Against this background of competing influences, Ukraine’s pleas for air defense to be prioritized have met with poor responses.

In February, military analysts at the Royal United Services Institute in the UK argued that “a year of strategic dithering” in 2023 had cost Ukraine dear. The United States “micromanages the war by reluctantly providing needed weapons systems at a much slower pace relative to the Europeans,” they wrote.

As for air power, the much-debated F-16s that will go to Ukraine are not the most modern versions: “the Ukrainians will not be able to field enough F-16 sorties to deter or shoot down Russian Tu-95s that attack Ukrainian cities with hypersonic air-launched ballistic missiles.”

A few weeks later, missiles hit the power stations and NATO countries reacted hastily. Germany’s decision to send desperately needed Patriot air defense systems was an “abrupt pivot,” defense analyst Marina Miron argued: days earlier, Germany’s foreign minister had said that none was available. At Ukraine’s ministry of strategic industries, adviser Yuriy Sak said people on the ground could not help but make comparisons between their own defenselessness and the gold-plated missile defense systems supplied to Israel.

The United States, too, announced that it was “rushing” Patriot missile systems to Ukraine, after the dispute between the White House and Congress on military funding was resolved. Late last month, Spain said it would contribute to Ukrainian air defense.

The United States last week decided to allow weapons it has supplied to strike targets on Russian territory near Kharkiv. Some of the potential military advantage may already have been undone by the power station attacks.

Future Energy Policy

The clouds of Russian bombing, and emergency winter planning, hang heavy over discussions about Ukraine’s longer-term energy policy prospects and post-war reconstruction. In reality, the issues cannot be separated: technologies that are durable in wartime, and sustainable in the long term, must be favored.

The Ukrainian government’s approach is reflected in its Ukraine Facility Plan 2024-2027, which will go to the Ukraine Recovery Conference in Berlin next week. It is designed to attract Western funding for post-war reconstruction and is drafted according to neo-liberal principles that have long subordinated EU energy provision to big corporations: liberalization of gas and electricity markets figures prominently.

Alongside renewables, the plan gives pride of place to nuclear, with U.S. and other Western fuel and equipment replacing Russian imports—and indeed in April, the U.S. nuclear firm Westinghouse started building a fifth unit at Ukraine’s Khmelnitsky nuclear plant. The Energy Community, an EU-linked body to which Ukraine belongs, envisages rapid renewables development alongside nuclear expansion.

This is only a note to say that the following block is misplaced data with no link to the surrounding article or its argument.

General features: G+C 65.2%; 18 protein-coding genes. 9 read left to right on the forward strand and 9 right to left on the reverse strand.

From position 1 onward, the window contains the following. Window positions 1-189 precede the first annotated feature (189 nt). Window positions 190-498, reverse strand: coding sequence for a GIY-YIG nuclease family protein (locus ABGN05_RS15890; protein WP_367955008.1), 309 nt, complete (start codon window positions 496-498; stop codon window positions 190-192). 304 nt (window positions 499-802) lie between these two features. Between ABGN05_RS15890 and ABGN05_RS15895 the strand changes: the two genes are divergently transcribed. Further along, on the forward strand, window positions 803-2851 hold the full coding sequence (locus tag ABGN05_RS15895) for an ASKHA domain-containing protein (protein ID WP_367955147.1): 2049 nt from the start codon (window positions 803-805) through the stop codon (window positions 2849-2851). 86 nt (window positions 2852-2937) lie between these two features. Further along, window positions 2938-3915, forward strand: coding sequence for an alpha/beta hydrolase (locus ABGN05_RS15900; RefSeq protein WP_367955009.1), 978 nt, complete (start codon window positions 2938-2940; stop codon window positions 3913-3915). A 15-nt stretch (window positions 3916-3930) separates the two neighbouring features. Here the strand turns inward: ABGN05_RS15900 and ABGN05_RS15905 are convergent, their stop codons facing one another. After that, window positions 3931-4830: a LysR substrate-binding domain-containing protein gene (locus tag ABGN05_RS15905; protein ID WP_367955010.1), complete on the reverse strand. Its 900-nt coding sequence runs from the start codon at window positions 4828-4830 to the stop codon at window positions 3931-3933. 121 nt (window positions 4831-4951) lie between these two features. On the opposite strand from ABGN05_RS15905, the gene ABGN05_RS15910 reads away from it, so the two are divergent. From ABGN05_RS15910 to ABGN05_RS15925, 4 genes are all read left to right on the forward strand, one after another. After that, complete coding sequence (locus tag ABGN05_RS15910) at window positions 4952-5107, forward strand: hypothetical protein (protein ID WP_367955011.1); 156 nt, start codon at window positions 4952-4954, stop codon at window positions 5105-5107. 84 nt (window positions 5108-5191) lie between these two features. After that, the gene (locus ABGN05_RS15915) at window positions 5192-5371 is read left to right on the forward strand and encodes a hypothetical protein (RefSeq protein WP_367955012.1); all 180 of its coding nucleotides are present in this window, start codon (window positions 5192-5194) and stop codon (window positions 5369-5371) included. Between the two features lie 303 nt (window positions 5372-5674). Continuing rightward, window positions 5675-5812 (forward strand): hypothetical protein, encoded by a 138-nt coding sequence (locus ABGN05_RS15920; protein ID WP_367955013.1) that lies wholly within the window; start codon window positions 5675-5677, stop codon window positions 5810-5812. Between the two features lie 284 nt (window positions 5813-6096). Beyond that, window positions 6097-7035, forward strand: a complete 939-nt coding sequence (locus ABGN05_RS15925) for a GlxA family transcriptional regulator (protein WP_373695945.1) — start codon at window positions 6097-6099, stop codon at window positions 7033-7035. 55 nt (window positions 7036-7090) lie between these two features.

Two approaches stand in contrast to the government’s. Civil society campaigners argue in a policy brief that centralized power stations, whether fossil-fueled or nuclear, are “associated with significant military risks,” are “too slow,” and are “extremely expensive” to build, and that integrated power system development should be based on decentralized electricity generation and energy efficiency.

Some European energy corporations also favor decentralized renewables. Resilience through decentralization has “nothing to do with large nuclear or combined-cycle gas turbines that some stakeholders are talking about,” Igor Petryk of Finland-based Wartsila told the Ukraine Energy Forum in London. Scenario analysis conducted by the firm had showed that renewable generation could be balanced by flexible district heating technologies including gas-engine-driven combined heat and power plants, heat pumps, electric boilers, and heat storage.

Energy is politics. The future of the Ukrainian system depends on the course of the war and its outcome, and on the political course taken by government and society.

Oleh Savitsky of Razom We Stand said: “In Berlin, the civil society organisations will argue that we need to change energy sector governance, redesign the whole system for the post-fossil fuel era, and move away from populism. But first of all, we desperately need air defenses. Otherwise there will not be much left to reconstruct.”

Source of original article: Foreign Policy In Focus (